A police official said officers killed six people Wednesday during new protests in Kenya against the rising cost of living, while a health worker said more than 50 schoolchildren in the capital, Nairobi, were tear-gassed. The opposition leader behind the demonstrations vowed they would continue until a new law imposing more taxes is repealed.
The police official, who spoke to The Associated Press on condition of anonymity because the official wasn’t authorized to speak publicly, said three people were killed in Mlolongo city in Machakos county, two in Kitengela town near Nairobi, and one in the town of Emali on the highway to the port city of Mombasa. The officer said more than 10 others were taken to hospitals.
The official said the six who were killed were shot for disrupting businesses, without elaborating. Kenyan police have been criticized by human rights watchdogs for their sometimes deadly response to such protests.
Fifty-three children were treated after tear gas was thrown into their school, a health records worker at the Eagle Nursing Home clinic in Nairobi’s Kangemi neighborhood told the AP. The children aged 10 to about 15 had been in shock, said Alvin Sikuku. “At this point they are OK, with their parents,” he said Wednesday evening, and tensions around the incident were fading: “Right now, things are cool.”
One civil society watchdog, the Independent Medico-Legal Unit, said in a statement it was “horrifying to hear about police officers using such excessive force.”
In other parts of Nairobi, hundreds of protesters burned tires and dismantled part of an entrance to a recently built toll expressway that for some stands as a symbol of inequality — a relatively lightly traveled highway by those who can afford it as everyday traffic surges below. Traffic came to a halt amid the chaos.
Opposition leader Raila Odinga, who lost last year’s election to President William Ruto, has repeatedly called on Kenyans to protest as the country struggles with debt and rising prices.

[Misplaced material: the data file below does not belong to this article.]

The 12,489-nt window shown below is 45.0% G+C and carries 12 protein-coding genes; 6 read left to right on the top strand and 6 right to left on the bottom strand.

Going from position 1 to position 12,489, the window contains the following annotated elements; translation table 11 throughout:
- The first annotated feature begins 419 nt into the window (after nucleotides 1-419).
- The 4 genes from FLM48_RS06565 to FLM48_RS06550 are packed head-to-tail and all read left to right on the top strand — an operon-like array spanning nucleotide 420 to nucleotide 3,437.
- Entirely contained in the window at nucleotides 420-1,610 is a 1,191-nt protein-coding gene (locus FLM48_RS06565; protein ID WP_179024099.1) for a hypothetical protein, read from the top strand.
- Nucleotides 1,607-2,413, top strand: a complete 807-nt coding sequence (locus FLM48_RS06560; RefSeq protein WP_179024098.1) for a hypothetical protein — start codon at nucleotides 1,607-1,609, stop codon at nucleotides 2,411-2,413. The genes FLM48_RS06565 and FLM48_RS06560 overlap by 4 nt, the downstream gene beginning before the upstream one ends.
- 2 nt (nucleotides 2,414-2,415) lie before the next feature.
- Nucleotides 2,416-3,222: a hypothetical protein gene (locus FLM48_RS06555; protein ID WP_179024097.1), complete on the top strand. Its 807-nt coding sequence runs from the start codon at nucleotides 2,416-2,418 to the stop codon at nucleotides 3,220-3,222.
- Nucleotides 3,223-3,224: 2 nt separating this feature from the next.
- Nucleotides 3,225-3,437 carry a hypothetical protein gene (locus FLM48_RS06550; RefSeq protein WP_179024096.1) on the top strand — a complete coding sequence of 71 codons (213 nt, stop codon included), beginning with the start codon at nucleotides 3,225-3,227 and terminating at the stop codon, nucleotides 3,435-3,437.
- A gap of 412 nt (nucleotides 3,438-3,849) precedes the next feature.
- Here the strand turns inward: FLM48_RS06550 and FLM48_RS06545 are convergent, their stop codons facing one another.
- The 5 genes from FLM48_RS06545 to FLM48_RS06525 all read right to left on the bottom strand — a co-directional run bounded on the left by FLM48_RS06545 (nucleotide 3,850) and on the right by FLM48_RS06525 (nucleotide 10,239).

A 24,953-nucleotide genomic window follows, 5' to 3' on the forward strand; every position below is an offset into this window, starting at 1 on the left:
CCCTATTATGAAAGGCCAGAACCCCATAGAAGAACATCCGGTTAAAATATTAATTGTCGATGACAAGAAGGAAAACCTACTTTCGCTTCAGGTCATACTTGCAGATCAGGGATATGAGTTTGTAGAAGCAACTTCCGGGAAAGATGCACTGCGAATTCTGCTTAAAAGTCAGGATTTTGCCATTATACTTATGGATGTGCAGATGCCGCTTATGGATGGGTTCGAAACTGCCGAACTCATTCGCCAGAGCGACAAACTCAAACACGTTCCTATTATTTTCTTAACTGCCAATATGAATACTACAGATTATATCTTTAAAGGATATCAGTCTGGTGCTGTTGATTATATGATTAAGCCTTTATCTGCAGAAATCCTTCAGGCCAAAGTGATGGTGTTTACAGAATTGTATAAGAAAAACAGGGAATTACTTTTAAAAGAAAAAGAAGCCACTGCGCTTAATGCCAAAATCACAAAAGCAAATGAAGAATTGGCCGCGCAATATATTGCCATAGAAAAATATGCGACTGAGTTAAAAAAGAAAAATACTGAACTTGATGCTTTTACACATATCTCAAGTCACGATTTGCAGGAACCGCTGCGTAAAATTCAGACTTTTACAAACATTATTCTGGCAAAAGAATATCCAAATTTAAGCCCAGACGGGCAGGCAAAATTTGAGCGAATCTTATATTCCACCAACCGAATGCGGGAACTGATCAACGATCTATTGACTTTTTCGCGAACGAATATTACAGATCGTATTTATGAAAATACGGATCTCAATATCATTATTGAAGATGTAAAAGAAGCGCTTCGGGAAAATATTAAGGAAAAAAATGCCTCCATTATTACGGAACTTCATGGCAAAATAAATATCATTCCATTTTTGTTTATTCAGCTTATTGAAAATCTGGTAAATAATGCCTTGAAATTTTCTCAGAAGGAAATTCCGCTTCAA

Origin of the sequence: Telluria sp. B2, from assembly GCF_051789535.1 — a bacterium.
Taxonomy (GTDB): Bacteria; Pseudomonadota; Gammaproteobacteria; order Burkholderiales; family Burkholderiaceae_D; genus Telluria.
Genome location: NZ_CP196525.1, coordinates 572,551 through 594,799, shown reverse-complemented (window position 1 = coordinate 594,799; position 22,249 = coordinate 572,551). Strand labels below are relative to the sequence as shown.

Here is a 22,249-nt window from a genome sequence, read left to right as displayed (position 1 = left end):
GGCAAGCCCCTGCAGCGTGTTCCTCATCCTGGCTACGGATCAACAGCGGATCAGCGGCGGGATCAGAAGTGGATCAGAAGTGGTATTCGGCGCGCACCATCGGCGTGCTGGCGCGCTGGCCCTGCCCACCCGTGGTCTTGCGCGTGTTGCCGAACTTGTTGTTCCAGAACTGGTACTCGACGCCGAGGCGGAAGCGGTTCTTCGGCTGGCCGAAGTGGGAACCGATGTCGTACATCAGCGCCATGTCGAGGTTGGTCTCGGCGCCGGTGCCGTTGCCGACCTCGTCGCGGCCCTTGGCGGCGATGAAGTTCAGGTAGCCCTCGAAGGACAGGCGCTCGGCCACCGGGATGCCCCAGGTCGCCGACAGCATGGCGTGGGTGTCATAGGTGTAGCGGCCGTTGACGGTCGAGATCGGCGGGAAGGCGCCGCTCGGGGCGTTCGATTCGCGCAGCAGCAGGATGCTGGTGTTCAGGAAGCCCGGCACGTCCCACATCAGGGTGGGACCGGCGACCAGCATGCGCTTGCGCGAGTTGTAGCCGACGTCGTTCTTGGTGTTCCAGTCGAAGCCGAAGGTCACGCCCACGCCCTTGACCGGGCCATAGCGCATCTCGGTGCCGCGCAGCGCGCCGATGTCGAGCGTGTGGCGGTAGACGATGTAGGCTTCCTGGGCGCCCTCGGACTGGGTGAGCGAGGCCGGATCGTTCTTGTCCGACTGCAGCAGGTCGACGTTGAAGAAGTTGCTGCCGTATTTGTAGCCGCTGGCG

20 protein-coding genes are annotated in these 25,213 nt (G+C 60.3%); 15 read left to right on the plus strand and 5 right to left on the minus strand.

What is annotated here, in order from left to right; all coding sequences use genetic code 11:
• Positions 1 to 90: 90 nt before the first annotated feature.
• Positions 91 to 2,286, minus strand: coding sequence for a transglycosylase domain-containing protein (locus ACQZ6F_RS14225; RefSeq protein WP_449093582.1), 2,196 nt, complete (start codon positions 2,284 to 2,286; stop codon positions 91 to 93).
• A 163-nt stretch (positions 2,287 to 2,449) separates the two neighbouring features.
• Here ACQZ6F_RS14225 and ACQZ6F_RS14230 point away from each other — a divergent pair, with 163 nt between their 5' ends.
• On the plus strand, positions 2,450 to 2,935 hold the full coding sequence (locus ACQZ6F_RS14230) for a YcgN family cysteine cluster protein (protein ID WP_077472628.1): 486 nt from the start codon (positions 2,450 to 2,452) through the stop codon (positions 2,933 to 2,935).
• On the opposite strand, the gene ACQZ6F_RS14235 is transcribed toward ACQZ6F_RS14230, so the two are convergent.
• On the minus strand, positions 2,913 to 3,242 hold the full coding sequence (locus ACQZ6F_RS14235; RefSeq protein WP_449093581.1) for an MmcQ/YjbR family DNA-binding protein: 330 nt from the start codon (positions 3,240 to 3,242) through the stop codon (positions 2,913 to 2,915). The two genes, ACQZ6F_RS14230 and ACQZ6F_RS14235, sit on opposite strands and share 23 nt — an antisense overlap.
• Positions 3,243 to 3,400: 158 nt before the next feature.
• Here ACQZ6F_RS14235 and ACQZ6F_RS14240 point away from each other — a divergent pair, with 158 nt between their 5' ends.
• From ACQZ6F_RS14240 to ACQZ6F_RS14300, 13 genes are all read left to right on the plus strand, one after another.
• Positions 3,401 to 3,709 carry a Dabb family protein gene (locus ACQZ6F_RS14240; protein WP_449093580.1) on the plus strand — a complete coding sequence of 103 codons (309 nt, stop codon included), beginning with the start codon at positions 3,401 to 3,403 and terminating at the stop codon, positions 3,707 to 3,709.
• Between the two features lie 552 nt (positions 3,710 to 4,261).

Odinga told journalists that such protests will continue, and he accused police of blocking access to the site where he had planned to make a speech.
“All our engagements are peaceful until the police show up,” Odinga said.
New taxes have added to frustration in East Africa’s economic hub, with inflation at around 8%. Taxes on petroleum products, including gasoline, have doubled from 8% to 16%, which is expected to have a ripple effect.
Odinga called on Ruto to repeal the act imposing the new measures. “People are tired of going to bed hungry, facing the new day hungry and returning to bed hungry,” he said.
Most Kenyans either get on with their day or stay home during such demonstrations, but the economic toll is yet another challenge for Ruto, who won election after appealing to Kenyans as a fellow “hustler” of modest background and vowing to lessen their financial pain.
“Our children are not going to school, we are not affording food. Now we cannot go to work due to the protest,” said Lilian Anyango, a Nairobi resident. “We do not have options. We do not know what we will do with the current government.”
Police have been criticized by watchdogs for their assertion that any demonstration needs advance notification “in the interest of national security.” Kenya’s constitution includes the right to peacefully demonstrate.
“All lawful means will be used to disperse such demonstrations,” the national police inspector general, Japhet Koome, said in a letter Tuesday.